Are you planning a memorial service for your departed? Do you need to know when to pick up your loved one’s cremated remains?
If so, the cremation process can take up to two weeks. If you’re out of state, Texas requires a holding period before the cremation process takes place.
Further, the doctor must submit the death certificate to the funeral home. After cremation, the funeral home processes the death certificate with the local county. The actual cremation will take less than a day, and you’ll receive the urn shortly thereafter.
This article will reveal how long it takes to cremate a body in Texas. Let’s explore.
Texas Holding Period
From beginning to end, the cremation process can take anywhere from 3 to 15 days. However, the actual process depends on state guidelines. Texas requires some additional steps before you receive your loved one’s remains.
- Example: In Texas, your loved one cannot be cremated within 48 hours after death. In special cases, cremation can only take place if a Justice of the Peace or a medical examiner grants a waiver. Overall, at least 48 hours must pass before the cremation process can take place.
Texas imposes a waiting period due to the finality of the cremation process. However, the 48-hour waiting period isn’t the sole reason behind cremation delays.
Doctors must complete the medical certification process before cremation occurs. Doctors typically have five days to complete the certificate. This process can be fraught with delays.
In some cases, doctors may not move as swiftly as loved ones want them to.
Moreover, all doctors must certify death certificates online in Texas. However, not all doctors adhere to the law. In this case, the doctor must sign the certificate in printed form.
Then, the document must go to the funeral home. After, the funeral home will submit the documentation to the County.
- Note: Doctors often make mistakes on death certificates. Therefore, the County may reject any certificate containing errors, resulting in more delays. If this occurs, the doctor must correct the mistake and resubmit the certificate.
If delays occur, rely on your funeral home to smooth out the situation.
The surviving next of kin must also sign a cremation acknowledgment. Texas law gives a person a “Right to Control Disposition.” This duty allows a person to make the final burial arrangements.
A person will have this authority in the following order:
- A person designated by the decedent in a written statement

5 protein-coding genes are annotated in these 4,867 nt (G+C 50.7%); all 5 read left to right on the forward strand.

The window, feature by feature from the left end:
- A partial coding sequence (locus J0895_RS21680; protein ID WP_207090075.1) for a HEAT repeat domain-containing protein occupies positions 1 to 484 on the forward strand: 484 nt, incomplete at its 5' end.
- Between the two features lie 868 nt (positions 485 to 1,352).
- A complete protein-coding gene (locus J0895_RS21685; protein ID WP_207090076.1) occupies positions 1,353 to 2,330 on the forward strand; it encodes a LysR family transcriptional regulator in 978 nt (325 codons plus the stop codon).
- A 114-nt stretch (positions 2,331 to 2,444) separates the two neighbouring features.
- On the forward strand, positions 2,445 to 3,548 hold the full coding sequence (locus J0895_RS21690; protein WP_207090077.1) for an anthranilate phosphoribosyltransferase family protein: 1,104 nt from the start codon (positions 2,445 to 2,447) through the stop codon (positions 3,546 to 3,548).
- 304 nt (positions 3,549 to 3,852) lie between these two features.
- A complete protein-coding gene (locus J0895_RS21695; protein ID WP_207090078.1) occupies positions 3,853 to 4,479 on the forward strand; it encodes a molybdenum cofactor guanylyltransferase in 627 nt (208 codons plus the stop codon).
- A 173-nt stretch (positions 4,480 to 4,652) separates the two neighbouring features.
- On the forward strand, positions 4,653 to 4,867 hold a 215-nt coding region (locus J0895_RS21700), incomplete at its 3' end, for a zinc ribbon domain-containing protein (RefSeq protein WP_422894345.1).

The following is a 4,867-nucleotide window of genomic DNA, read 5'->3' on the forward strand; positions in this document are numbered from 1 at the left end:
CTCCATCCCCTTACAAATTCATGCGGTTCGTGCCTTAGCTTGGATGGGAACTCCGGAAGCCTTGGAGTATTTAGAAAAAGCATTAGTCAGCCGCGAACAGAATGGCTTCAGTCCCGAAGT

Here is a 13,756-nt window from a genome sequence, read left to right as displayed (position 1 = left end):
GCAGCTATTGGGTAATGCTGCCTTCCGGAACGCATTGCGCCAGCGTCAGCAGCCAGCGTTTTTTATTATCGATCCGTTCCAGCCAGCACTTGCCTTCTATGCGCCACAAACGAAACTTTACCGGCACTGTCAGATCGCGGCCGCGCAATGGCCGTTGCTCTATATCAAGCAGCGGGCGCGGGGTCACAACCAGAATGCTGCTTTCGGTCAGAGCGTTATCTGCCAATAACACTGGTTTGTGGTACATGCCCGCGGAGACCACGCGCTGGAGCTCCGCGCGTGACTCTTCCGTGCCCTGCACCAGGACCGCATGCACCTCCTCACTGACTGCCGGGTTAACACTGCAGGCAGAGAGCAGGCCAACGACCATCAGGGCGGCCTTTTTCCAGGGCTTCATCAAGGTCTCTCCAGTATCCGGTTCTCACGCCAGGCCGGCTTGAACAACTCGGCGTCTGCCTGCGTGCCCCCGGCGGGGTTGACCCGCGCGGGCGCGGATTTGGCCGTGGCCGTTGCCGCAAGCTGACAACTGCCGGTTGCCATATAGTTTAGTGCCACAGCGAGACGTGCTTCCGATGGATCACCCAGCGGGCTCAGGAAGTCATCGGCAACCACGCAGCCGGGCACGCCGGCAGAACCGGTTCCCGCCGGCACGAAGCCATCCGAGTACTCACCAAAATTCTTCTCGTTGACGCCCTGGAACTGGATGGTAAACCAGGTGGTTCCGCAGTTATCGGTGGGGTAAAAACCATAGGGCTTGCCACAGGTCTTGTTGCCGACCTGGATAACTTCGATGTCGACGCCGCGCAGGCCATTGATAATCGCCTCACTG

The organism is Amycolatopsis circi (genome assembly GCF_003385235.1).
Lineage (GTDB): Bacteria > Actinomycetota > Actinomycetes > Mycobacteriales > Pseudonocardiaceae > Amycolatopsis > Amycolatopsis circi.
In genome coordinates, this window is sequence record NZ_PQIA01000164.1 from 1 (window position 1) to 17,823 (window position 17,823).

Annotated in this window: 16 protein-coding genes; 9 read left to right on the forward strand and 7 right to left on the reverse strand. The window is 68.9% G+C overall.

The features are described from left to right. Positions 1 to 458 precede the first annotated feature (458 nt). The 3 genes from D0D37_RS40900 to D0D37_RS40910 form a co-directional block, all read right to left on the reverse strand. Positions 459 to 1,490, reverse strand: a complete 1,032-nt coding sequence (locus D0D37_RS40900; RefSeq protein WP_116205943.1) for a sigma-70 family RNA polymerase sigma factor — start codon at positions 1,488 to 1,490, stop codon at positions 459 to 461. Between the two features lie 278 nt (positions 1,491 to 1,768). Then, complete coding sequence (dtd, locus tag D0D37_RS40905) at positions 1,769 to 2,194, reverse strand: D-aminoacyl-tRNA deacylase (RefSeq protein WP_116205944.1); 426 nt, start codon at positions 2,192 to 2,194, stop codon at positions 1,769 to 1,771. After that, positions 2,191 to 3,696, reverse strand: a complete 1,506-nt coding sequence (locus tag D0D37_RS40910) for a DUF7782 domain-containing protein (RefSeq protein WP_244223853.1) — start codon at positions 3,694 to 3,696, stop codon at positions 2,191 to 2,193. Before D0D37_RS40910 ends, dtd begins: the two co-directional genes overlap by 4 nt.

- The decedent’s surviving spouse
- The decedent’s surviving children
- The decedent’s surviving parent
- The decedent’s surviving siblings
- Administrators or executors of the decedent’s estate
- Any surviving kin set to inherit the estate
However, complications may arise if family members disagree over the disposition order. Additionally, some family members may disagree with cremation.
Arguments can cause extensive delays. Without delays, this phase can last anywhere from one to seven days.
Steps Taken Before Cremation
Before cremation begins, the funeral home staff members will drive to the location of your loved one. The funeral home will then transport your departed to the funeral home. The transportation process will usually take one day.
The next step is the arrangement phase. The best funeral homes provide online permits and paperwork to expedite the process. In the meantime, the funeral home will hold your loved one until everyone completes the documentation.
This phase usually lasts between two to four days.
The Cremation Process
The actual cremation process can take around a few hours. After officials filed the paperwork, the funeral home will commence the cremation. The paperwork is officially filed when funeral home workers move your loved one to a funeral home.
The preparation process requires removing all items from the deceased, including implants or pacemakers. The actual cremation process will take two hours.
In some cases, cremation can last until the heating chamber reduces the deceased to ashes. The following factors can prolong the process:
- The weight of the deceased
- Muscle-fat ratio
- Cremation temperature
- Cremation equipment
Then, officials allow the ashes to cool for around 30 minutes. From there, funeral home staff members usually inspect the ashes for metal fragments using a magnet.
Further, workers will place the ashes in a grinder that turns the larger bone fragments ashes into dust. Finally, funeral home operators will place the remains in a container for loved ones to pick up.
The funeral home will also provide urns for the cremated remains. After, the county will process the death certificate request from the funeral home. After this occurs, the funeral home will return the ashes.
Find a reputable funeral home to avoid delays. The best funeral homes have the following traits:
- Positive reviews
- Digital processing
- Cost transparency
- Eco-friendly services
Also, reputable funeral homes offer quality cremation services without hidden costs along the way. Hidden costs will force you to come up with additional money that you may not have, causing more delays.
A trustworthy funeral home displays all costs upfront to hasten the process. Above all, choose a funeral home with the latest crematory equipment to cremate the body faster.
When Can I Pick Up My Loved One’s Cremated Remains?
Many funeral homes deliver the cremated remains. In other cases, loved ones can pick up the urn. Many people must wait at least 15 days before receiving the remains.
Texas requires a 48-hour waiting period before cremation can begin. However, delays primarily stem from paperwork filing. After officials process the paperwork, you can receive the ashes within two to four days.
Do you need cremation services? Click here to learn about planning a funeral home on a budget.